11. A method for spread spectrum digital communication, comprising the steps of:
providing a plurality of bits that are representative of a signal to be transmitted through a communications channel;
separating the plurality of bits into n groups of M bits;
providing a number of Golay complementary sequences equal to n;
for each Golay complementary sequence, separately convolving the bits of each group with at least first and second sequences that form each one of the Golay complementary sequences;
adding together the bits of each group that are convolved with the first sequence of each one of the Golay complementary sequences to produce a first signal;
adding together the bits of each group that are convolved with the second sequence of each one of the Golay complementary sequences to produce a second signal;
modulating the first and second signals; and
transmitting the modulated first and second signals over the communications channel.
12. The method of claim 11, wherein each Golay complementary sequence is formed by only two different sequences.
13. The method of claim 11, wherein each one of the Golay complementary sequences are normalized between +1 and −1.
14. The method of claim 11, further comprising the step of using a double accumulator and shift register, including elements accumulating and displacing said Golay complementary sequences generated in order to obtain different phases.
15. The method of claim 11, wherein the first and second signals are modulated using N-PSK modulation.
16. The method of claim 11, wherein each group of bits has the same number of M bits per group.
17. The method of claim 11, wherein the Golay complementary sequences are stored in a register in a modulator block.

The present invention refers to the modulation and demodulation method, as well as the transmitter and receiver which makes it possible to transmit and receive data by means of any transmission means, particularly when it is necessary or preferable to use spread spectrum techniques.

The spread spectrum concept was developed for use in military communications due to its immunity features towards noise and interference. Its principle is based on the use of certain binary sequences having certain features similar to noise and which, however, a receiver which knows said sequence is capable to detect as a signal. In the same manner, the compression of impulses by means of binary sequences is useful also in RADAR, SONAR, and echography applications since it allows to improve the resolution of the detected objects. However, in recent years its use has become widespread in space applications and civil communications such as mobile telephony, DS-CDMA (Direct Sequence Code-Division Multiple Access), radio telephone access loops, Internet access, wireless local area networks, deep space communications, etc. all of which are based on digital modulation by means of using sequences which are suitable for this type of applications due to their autocorrelation and cross-relation features. Therefore international organisations (IEEE, UIT, etc.), have begun normalising and standardising modulation systems which facilitates the use of certain sequences to modulate the transmitted binary data and thus obtain characteristics which makes it possible to use, among others, certain frequencies reserved for industrial, scientific and medical applications (ISM bands) and whose use and exploitation do not require any kind of administrative license. The need to send as much information as possible with the same bandwidth has made the telecommunications industry to develop commercial applications which use the IEEE 802.11 standard for the transmission of information by radio in local networks obtaining increasingly higher speeds by means of the use of binary sequences such as the 11-bit Barker (to obtain a minimum processing gain of 10.4 dB) or 8-bit Walsh, and different modulation techniques (BPSK, QPSK, MBOK, QMBOK, etc.) which makes it possible to attain transmission speeds of up to 11 Mbps. This standard makes it possible to work within three frequency bands with a null-to-null bandwidth of 22 MHz, in the so-called 2.4 GHz band.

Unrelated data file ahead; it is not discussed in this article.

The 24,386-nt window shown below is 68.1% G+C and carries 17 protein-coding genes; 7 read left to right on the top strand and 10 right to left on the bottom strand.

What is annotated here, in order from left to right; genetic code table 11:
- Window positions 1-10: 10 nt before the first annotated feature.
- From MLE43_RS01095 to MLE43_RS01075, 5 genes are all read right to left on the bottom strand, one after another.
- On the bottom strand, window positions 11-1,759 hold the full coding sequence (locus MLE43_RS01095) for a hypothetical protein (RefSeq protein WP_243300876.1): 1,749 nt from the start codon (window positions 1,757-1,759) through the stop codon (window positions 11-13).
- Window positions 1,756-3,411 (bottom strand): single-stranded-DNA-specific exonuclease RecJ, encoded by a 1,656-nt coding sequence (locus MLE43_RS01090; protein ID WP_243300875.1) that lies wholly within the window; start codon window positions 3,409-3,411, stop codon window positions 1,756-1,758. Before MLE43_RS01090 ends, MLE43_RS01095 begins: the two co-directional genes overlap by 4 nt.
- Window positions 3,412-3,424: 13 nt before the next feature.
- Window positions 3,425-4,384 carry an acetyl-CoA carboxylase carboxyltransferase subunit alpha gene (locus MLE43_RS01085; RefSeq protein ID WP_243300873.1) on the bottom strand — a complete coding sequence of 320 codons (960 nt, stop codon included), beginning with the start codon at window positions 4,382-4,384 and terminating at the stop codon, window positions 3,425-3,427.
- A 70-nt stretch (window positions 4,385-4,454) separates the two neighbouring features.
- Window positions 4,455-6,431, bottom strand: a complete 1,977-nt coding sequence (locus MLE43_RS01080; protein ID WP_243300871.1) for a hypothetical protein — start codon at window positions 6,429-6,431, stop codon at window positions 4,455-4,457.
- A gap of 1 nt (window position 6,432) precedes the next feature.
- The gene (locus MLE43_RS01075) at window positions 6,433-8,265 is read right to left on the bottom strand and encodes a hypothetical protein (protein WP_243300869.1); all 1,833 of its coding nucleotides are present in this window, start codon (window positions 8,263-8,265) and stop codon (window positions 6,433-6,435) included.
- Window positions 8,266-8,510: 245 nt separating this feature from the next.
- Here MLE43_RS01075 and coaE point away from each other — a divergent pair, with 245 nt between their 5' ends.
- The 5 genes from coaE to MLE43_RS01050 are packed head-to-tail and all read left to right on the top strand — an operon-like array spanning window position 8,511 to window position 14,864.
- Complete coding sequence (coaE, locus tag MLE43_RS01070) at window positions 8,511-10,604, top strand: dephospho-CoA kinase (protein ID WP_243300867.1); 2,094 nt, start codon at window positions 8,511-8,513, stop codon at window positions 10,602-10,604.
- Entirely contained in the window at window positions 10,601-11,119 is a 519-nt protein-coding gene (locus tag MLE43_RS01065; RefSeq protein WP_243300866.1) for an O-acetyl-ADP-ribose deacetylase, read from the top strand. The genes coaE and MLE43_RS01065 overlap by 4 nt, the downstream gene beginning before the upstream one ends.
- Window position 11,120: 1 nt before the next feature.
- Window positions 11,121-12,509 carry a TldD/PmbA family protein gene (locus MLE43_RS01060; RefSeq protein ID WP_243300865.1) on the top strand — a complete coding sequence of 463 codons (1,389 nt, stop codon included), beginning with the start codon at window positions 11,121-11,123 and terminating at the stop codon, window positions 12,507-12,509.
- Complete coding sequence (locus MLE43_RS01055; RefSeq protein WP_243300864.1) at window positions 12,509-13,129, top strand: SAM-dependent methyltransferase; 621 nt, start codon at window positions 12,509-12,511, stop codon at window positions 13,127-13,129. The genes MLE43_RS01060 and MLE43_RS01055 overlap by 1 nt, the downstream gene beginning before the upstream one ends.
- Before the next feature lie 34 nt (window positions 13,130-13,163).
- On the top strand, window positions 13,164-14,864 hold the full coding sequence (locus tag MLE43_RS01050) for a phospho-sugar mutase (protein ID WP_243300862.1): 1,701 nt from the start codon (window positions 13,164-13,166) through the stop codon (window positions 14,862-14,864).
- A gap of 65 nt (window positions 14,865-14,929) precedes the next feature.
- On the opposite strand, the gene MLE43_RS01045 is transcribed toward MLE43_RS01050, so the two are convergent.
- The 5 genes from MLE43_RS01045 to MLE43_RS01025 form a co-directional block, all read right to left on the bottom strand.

Likewise, reliable transmission methods are needed for the so-called deep space communications between spaceships and the bases on Earth, allowing a big processing gain due to the need to limit the emission power of the ship's transmission equipment, and due to the reduced signal to noise ratio of said signals when they are received.

In the present applications (FIG. 1) the length of the coding sequence (Barker, PN, Walsh, etc.) determines both the processing gain and the bandwidth used. Generally, the transmission speed will be reduced if we attempt to increase the processing gain, which is why a compromise between the two parameters must always be found. The transmission speed may be increased by increasing the number of modulation phases, however, the restrictions of this technique increase with the decrease in the signal to noise ratio during reception.

Based on the above it can be deduced that there is a need for a spread spectrum digital modulation technique which on the one hand makes it possible to increase transmission speed and on the other to obtain a bigger processing gain to make it possible to reduce the needed transmission power or improve the signal to noise ratio during reception, and at the same time to reduce the complexity of the present modulation tables.

No patent or utility model whatsoever is known whose features are the object of the present invention.